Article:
Mesenteric Thrombosis as a Complication of COVID-19 Infection: A Systematic Review with Meta-Analysis

Document Type : Original Article


The Department of General Surgery, Faculties of Medicine, Ain Shams* & Cairo** Universities


Abstract Background: Coronaviruses derive their name from the Latin word “corona” meaning crown. The name refers to the unique appearance of the virus under an electron microscope as round particles with a rim of projections resembling the solar corona. They are enveloped, positive-sense, single-stranded RNA viruses which were first isolated from humans in 1965. Although this disease affects mainly the respiratory system, other organs may be involved, usually due to coagulation disturbances that lead to a high rate of thrombotic complications. In this regard, deep vein thrombosis has been reported in up to 25-50% of COVID-19 patients requiring intensive care, with mortality rates being as high as 30-40%. Although less frequent, other thrombotic events such as intestinal, cerebral, and peripheral limb thrombosis have been reported, usually in critical patients. Concerning intestinal damage, the prothrombotic effects of the virus rise the incidence of mesenteric ischemia from a mere 0.09-0.2% in the general population to 1.9-3.8% in patients with COVID-19. Furthermore, complement activation through the alternative and lectin pathways results in endothe-lial injury and arteriolar thrombosis. Hence, it is believed that micro vascular changes, rather than major embolic events, play a central role in intestinal damage. It is important to note that venous thromboembolic complications are generally more common than arterial thrombosis. In Mesenteric ischemia, the time lag between onset of symptom to treatment is crucial for good outcome. The optimal time for intervention is initial 12 hours from symptom onset, when it is possible to perform vascular surgery effectively without requiring intestinal resection. However, patients with COVID-19 often present late and treatment of respiratory symptoms is given precedence over abdominal symptoms. Mucosal ischemia may further induce massive spread of virus from bowel epithelium leading to vasoplegic shock after surgery.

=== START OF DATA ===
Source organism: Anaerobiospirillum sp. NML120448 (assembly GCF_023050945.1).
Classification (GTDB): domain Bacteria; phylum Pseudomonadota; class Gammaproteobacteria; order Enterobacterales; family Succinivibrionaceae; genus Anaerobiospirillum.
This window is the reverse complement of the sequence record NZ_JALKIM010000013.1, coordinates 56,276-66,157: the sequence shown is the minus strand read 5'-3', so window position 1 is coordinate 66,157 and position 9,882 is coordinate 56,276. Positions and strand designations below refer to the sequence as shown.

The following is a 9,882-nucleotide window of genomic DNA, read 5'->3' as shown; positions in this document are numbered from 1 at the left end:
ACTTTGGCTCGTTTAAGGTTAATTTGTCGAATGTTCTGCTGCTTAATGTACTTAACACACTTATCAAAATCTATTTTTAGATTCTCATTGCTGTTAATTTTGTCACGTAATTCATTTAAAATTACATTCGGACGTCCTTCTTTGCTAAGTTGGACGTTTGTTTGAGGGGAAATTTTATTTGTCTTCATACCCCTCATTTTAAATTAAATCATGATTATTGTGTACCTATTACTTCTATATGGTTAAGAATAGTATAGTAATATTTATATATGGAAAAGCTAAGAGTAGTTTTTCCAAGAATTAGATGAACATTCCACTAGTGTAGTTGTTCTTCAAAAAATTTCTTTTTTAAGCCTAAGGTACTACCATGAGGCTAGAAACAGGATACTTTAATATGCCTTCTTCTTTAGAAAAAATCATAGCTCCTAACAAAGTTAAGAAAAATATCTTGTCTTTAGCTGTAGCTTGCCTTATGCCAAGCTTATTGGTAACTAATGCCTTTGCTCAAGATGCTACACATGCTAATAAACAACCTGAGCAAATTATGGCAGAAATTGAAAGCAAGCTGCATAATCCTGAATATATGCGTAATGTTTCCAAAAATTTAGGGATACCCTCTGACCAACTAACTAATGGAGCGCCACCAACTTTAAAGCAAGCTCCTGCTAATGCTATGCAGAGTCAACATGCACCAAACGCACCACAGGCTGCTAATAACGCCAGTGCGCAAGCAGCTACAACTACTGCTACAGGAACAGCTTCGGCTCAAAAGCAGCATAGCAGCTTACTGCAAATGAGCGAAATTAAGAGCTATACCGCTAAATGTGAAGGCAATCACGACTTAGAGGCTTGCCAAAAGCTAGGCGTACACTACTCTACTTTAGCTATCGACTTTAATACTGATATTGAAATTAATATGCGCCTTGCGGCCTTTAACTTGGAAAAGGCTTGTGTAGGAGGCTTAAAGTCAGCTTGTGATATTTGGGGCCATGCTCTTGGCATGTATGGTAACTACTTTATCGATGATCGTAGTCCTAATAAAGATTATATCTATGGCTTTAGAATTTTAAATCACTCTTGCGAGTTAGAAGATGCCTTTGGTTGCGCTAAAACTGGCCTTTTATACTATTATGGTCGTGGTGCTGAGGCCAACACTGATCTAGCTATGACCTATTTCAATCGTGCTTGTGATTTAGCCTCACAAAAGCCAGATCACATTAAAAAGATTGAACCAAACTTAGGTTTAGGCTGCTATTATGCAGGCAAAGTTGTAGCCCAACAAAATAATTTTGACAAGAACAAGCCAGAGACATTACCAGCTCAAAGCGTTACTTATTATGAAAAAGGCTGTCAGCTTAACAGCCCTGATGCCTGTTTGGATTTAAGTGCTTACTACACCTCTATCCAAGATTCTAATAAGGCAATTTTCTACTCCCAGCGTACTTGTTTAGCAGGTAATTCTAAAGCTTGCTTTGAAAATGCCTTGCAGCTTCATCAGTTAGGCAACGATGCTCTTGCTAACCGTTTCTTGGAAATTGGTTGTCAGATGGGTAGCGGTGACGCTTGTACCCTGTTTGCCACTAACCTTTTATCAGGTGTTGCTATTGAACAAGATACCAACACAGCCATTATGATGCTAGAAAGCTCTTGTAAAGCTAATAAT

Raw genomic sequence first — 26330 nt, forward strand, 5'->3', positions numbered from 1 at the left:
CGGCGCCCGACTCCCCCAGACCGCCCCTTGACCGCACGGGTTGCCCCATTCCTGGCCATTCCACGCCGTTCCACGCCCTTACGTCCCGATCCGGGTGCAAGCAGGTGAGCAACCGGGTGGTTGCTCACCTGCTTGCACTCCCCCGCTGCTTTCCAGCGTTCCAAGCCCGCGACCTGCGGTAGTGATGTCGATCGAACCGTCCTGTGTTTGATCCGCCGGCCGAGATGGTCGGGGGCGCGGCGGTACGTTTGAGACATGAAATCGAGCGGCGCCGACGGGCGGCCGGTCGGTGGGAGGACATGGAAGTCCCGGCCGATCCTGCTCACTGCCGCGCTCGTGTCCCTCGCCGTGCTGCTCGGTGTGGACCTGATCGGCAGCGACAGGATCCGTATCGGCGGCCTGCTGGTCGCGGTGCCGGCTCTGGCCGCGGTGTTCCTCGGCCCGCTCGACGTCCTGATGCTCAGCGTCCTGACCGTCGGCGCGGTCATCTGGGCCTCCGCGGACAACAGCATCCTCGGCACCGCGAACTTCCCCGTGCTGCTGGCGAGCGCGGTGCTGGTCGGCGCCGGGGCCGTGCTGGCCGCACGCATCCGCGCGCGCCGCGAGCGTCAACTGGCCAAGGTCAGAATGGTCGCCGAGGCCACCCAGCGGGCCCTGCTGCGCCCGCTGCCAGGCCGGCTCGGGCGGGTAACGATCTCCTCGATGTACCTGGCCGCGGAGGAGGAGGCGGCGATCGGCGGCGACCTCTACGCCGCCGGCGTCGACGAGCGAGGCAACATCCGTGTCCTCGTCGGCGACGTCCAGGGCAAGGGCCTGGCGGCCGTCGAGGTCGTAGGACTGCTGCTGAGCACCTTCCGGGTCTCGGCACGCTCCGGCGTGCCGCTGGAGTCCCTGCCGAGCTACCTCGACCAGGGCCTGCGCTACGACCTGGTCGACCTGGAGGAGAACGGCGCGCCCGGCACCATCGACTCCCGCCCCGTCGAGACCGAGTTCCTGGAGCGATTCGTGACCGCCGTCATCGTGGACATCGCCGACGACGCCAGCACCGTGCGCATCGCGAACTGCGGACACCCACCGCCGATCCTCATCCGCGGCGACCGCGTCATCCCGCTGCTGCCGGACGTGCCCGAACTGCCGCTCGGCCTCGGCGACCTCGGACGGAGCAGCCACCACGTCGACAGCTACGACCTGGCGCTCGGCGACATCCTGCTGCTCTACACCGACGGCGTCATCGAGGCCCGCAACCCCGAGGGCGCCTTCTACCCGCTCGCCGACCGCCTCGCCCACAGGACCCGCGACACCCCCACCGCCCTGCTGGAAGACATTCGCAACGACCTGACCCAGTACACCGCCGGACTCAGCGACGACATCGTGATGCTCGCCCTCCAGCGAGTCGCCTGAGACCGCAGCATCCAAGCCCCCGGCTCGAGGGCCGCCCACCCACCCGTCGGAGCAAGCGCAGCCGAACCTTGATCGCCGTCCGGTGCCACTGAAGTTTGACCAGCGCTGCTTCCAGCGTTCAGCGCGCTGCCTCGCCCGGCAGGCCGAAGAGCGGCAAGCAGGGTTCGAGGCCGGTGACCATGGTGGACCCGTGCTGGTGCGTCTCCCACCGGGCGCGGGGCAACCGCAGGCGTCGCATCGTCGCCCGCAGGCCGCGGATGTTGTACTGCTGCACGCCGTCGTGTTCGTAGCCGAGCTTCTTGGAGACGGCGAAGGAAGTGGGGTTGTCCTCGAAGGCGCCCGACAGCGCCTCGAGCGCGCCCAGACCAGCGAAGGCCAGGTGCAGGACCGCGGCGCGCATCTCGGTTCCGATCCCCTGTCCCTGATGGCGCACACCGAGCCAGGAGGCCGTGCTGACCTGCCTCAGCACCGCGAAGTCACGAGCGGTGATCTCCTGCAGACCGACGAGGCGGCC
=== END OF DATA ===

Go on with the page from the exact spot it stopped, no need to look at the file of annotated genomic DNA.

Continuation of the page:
Aim of Work: To investigate the prevalence and outcomes of COVID-19 patients with digestive thrombo-embolic events. And outline the preventive measures which can avoid this complication.